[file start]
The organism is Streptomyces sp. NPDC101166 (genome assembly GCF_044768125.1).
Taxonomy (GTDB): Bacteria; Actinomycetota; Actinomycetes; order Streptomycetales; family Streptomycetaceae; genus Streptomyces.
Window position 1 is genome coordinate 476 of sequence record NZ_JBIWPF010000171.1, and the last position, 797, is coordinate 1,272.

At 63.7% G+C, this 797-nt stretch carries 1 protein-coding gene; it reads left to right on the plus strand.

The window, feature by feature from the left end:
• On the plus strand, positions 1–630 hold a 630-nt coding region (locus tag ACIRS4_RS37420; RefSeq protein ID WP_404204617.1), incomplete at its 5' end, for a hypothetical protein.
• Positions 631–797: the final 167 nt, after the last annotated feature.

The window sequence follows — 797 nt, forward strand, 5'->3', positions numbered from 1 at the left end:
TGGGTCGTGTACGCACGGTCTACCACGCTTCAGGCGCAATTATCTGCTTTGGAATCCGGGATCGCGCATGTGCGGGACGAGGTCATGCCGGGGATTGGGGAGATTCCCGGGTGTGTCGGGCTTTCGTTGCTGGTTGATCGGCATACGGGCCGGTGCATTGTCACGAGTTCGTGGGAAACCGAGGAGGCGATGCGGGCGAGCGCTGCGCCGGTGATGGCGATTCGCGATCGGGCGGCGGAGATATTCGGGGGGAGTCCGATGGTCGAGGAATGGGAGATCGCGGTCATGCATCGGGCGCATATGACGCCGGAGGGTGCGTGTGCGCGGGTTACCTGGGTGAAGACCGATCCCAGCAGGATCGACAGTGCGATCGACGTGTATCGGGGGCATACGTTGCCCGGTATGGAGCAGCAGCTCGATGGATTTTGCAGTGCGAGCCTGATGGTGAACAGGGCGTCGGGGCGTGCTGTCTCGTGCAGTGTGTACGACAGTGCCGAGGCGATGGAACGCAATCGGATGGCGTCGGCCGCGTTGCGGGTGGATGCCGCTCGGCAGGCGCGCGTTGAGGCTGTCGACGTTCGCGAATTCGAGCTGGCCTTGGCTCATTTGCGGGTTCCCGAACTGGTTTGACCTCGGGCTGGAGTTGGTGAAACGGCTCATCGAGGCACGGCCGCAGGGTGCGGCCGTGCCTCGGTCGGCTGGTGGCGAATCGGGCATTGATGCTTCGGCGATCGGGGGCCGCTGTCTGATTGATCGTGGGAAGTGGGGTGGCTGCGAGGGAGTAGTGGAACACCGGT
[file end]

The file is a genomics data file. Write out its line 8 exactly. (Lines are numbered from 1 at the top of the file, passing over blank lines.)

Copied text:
The window sequence follows — 797 nt, forward strand, 5'->3', positions numbered from 1 at the left end: